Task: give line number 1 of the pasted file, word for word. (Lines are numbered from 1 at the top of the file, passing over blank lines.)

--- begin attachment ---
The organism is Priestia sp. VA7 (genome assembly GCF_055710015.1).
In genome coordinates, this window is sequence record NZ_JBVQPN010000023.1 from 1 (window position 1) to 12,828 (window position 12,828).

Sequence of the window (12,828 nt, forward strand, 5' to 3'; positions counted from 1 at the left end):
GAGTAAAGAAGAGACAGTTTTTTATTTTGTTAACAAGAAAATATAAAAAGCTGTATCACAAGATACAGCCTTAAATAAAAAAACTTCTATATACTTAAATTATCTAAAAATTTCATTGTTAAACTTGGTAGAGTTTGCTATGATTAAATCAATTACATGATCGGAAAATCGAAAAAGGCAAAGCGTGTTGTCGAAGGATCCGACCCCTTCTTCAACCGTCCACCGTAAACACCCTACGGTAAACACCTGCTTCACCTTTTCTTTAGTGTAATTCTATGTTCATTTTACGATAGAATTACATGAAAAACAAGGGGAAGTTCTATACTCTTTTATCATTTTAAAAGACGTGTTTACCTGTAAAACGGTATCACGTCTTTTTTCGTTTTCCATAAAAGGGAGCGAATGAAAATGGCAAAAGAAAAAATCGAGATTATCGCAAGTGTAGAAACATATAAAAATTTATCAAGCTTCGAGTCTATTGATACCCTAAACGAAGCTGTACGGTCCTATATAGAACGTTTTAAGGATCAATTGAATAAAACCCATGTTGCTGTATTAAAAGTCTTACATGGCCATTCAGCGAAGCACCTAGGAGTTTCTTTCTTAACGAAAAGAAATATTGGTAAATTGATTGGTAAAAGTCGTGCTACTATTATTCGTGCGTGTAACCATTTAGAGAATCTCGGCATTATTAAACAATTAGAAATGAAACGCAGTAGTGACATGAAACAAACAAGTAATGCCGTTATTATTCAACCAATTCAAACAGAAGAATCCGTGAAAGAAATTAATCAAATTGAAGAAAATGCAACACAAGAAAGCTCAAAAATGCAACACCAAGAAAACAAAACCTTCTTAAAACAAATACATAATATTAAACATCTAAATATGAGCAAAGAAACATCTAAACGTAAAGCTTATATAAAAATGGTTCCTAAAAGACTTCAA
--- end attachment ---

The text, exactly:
The organism is Priestia sp. VA7 (genome assembly GCF_055710015.1).